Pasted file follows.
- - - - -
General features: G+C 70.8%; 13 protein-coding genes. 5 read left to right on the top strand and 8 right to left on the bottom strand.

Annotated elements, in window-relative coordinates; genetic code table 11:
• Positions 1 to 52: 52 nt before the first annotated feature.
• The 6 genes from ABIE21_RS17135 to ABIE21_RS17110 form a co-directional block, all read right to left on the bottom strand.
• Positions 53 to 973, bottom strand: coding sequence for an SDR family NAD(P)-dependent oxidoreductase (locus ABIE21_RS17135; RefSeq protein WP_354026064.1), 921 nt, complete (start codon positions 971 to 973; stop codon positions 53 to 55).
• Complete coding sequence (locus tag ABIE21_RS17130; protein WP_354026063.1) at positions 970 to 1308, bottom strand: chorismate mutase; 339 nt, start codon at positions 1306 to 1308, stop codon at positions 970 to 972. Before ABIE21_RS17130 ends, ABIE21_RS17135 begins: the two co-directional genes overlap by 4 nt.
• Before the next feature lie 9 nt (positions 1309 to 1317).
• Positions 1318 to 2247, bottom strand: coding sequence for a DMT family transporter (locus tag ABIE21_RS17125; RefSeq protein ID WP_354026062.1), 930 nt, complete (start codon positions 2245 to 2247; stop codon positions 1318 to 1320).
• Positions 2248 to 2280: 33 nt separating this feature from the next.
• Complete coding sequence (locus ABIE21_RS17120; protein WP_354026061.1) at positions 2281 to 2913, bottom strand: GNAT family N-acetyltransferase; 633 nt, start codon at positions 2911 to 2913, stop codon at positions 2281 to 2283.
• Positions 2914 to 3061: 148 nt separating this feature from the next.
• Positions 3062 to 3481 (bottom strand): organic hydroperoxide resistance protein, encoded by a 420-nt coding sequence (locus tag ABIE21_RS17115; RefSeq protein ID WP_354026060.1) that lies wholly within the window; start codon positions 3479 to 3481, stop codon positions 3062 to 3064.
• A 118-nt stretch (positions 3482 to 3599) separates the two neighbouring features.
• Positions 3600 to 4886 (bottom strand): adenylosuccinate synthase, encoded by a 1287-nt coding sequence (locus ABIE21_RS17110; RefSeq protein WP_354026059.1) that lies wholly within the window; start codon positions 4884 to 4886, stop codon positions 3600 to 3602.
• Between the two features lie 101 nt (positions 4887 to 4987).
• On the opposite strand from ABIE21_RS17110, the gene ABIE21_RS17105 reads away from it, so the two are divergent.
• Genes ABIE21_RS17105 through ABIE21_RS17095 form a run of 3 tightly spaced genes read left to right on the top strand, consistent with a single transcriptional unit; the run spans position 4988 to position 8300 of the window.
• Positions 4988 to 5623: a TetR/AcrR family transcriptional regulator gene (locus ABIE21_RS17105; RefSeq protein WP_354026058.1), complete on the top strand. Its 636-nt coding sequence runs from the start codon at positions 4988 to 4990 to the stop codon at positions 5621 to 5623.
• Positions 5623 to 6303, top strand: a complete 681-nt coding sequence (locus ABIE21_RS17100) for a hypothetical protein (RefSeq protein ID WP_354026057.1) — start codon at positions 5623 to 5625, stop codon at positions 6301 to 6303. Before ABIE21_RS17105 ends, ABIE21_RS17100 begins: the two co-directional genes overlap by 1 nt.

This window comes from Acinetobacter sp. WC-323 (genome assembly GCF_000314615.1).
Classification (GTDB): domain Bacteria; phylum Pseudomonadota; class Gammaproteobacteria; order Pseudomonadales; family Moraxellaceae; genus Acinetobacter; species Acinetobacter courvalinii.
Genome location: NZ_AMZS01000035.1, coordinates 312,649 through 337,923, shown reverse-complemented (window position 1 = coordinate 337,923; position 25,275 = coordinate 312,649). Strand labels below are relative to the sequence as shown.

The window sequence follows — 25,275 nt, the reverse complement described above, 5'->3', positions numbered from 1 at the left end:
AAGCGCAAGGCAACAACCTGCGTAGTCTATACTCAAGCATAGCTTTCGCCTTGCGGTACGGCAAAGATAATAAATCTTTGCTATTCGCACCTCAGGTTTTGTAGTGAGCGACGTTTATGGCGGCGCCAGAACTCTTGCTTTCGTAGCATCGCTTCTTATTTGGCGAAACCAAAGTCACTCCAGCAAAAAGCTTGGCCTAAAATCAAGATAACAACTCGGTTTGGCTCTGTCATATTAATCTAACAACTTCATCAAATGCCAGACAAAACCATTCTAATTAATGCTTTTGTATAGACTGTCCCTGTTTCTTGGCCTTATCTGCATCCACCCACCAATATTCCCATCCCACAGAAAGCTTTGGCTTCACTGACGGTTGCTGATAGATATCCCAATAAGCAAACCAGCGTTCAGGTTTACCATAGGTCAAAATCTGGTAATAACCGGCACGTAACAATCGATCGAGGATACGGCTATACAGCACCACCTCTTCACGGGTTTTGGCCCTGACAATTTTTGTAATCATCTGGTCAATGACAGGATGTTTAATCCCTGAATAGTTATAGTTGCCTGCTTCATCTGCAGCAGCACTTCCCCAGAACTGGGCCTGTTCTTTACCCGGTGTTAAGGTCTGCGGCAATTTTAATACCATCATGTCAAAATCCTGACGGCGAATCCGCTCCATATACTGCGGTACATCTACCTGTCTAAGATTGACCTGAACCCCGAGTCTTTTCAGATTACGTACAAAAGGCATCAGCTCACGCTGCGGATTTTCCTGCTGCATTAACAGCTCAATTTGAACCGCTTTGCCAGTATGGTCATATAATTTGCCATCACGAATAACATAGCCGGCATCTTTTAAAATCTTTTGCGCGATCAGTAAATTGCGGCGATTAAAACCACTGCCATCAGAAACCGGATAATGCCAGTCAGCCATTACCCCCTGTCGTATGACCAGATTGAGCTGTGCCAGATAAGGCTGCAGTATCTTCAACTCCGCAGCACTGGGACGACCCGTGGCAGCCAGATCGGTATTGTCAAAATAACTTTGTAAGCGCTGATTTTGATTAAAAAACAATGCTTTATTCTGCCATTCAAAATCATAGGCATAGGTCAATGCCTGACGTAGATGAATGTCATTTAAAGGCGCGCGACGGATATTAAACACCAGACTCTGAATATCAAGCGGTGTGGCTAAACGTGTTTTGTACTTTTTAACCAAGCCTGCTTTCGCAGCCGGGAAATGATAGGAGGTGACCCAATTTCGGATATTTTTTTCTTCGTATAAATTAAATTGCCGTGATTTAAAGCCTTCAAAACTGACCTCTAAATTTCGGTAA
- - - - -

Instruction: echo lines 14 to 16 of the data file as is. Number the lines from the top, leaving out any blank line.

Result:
• Positions 3600 to 4886 (bottom strand): adenylosuccinate synthase, encoded by a 1287-nt coding sequence (locus ABIE21_RS17110; RefSeq protein WP_354026059.1) that lies wholly within the window; start codon positions 4884 to 4886, stop codon positions 3600 to 3602.
• Between the two features lie 101 nt (positions 4887 to 4987).
• On the opposite strand from ABIE21_RS17110, the gene ABIE21_RS17105 reads away from it, so the two are divergent.